The spotlight this week falls on
Native and widespread in South America where various sub-species are located around the continent. They tend to frequent cultivated fields and damp meadows, which probably explains why I saw several in Argentine whilst filming Winter Wipeout in 2011. They are of least concern on the IUCN list and there are reports of the population spreading.
They are similar in appearance to our native Lapwing other than in colouration. Southern Lapwings tend to have coppery greens and metallic purple feathers on the back and wings. They have spurs on the wings which are used to intimidate rivals and fend off birds of prey. They also have beautiful eyes, with a deep pinkish red colouration. Males and females appear alike.
The diet is largely made up of insects, although some vegetable matter such as grass and seeds may be taken. We feed our Lapwings (and all or waders) on a meat mix we make ourselves, consisting of mince meat, blended dog biscuit, grated carrot and boiled egg, all mixed together with vitamin powder also thrown in. Livefood in the form of mealworms are provided in the food dish and also scattered around the aviary to encourage foraging behaviour.
With regards to breeding, Southern Lapwings breed during the winter in the wild (July!) with the nest a sparsely lined scrape on the ground. 2-3 eggs are laid and are of an olive brown colour, with speckles to help camouflage. The nest is defended aggressively with threatening poses, lots of noise and occasional low flights to mob any predator. Incubation lasts for 24-26 days and the chicks are mobile from an early stage but will relay on the parents for protection for some time.
We currently house a pair of Southern Lapwing in what was the old Toucan House. Here they have a large sheltered aviary and are kept on a combination of sand, gravel and bark. Also housed with them are a pair of Red Winged Starling and a single Sulawesi Dove.
For the first time in 2013 our pair showed signs of wanting to breed. There was lots of vocalisation and a couple of nest scrapes were made. Keepers left the aviary alone other than to feed but no eggs were produced. This year they are already starting to get noisy so fingers crossed that the next step will be taken.
In news this week….
The Humboldts are really starting to show signs of breeding. Hagrid & Luna continue to spend a lot of time in one of the nest boxes, with a scrape being made and some nest material collection noted. Neville and Ron have been having some serious disagreements of possession of one of the boxes and a couple of major fights have taken place, with both birds suffering cuts around the face. Neville appears to have emerged the victor and despite Millies best attempts, he is still more worried about Rons presence than pairing up. Arthur & Molly are quietly going about their business but have been seen in a third nest site this week.
The male Caribbean Flamingos have also been squabbling this week, with 4 males squaring up. This is encouraging behaviour as they need to defend mates and nest sites if we get to that point.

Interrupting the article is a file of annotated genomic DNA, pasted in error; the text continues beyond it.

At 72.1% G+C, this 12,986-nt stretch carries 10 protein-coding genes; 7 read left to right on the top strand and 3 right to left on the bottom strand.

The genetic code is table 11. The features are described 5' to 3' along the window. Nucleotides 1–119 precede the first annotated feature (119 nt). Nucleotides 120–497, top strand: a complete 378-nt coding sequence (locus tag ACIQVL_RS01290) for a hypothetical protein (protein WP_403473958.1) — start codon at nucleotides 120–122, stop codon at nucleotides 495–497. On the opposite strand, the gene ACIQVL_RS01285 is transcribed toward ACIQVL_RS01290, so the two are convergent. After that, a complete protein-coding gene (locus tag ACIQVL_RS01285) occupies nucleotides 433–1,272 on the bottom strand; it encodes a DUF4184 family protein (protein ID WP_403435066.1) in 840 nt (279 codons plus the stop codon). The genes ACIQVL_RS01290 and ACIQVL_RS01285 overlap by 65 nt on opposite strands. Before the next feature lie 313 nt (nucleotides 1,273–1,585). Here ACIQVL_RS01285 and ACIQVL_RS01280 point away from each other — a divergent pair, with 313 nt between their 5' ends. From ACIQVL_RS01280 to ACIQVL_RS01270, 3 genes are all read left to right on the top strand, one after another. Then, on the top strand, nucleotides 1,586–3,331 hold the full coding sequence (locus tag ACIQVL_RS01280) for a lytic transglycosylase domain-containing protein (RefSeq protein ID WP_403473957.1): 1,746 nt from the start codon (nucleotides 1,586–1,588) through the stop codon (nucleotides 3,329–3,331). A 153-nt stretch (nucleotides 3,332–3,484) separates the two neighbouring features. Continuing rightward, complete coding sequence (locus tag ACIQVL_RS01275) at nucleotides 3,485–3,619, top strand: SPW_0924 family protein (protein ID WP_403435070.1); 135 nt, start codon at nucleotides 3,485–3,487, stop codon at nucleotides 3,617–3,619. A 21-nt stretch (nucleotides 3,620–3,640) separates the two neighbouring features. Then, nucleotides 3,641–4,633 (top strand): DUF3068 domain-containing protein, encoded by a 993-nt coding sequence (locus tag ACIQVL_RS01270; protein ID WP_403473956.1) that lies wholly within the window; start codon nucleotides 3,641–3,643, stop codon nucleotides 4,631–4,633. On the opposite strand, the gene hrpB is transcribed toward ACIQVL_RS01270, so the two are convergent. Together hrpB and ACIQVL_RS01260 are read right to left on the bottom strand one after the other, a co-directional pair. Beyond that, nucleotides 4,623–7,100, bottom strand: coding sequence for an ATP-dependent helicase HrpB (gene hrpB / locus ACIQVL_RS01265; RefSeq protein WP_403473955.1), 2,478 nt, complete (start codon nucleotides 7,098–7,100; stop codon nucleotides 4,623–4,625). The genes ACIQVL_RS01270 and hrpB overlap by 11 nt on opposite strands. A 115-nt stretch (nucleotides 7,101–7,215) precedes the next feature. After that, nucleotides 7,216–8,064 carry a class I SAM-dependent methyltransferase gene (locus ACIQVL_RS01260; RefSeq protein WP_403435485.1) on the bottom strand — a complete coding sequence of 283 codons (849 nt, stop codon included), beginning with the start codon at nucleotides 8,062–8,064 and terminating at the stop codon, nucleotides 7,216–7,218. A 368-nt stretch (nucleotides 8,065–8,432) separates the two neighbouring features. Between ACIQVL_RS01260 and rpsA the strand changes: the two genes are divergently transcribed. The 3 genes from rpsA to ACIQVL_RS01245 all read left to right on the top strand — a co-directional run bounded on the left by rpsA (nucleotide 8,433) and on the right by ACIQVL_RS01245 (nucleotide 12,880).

The Bartlett’s Doves have 1 egg
We have been moving a few bits around again this week with the male East African Crowned Crane being moved to the White Naped Crane shed. In the shed he is being introduced to the female slowly, they can see one another but not have direct contact and we will keep them like this for a while before introducing them properly.
This is also what we have been doing with our Red Billed Blue Pies, who have been successfully introduced to each other this week.
The recently arrived Red Rumped Parakeets have gone out on display in the Discovery Zone aviary where Morris the Hill Mynah used to live. HE is going into the Finch block aviaries soon and will be joined by a female shortly.
Our young male Southern Ground Hornbill is now back out after flooding in his pen. He is being held in an aviary next to the female as we slowly introduce them to another.
The male Grey Peacock Pheasant was seen displaying
The male Black Swan is back on the river after the flooding/storm damage.
Work is continuing in the Discovery Zone building our new hatchery area. We will also be taking the chance to repaint the floor in front of the tanks.
Gift shop repairs are also ongoing and hopefully Penguin Web Cam will be back on line shortly. We are also planning on have a web cam on the Greater Flamingos and, if we can manage it, in one of the Humboldt nest boxes.
Wildlife wise the highlight this week was undoubtedly a first for Birdland when a Mealy Redpoll was spotted by a season ticket holder in the Nature Area on Wednesday. The bird was hanging around with a flock of Lesser Redpolls but can be distinguished by its silvery appearance. Pictures are on the Gloster Birder website ( http://www.birder.pwp.blueyonder.co.uk/ – click on sightings Jan 2014)
We also may (I stress may) have had an early Osprey fly over on Wednesday. It was certainly a large bird of prey and the wrong shape for Red Kite or Buzzard but the raptor was just a little too high for proper identification.
Thanks as always for reading
The spotlight this week falls on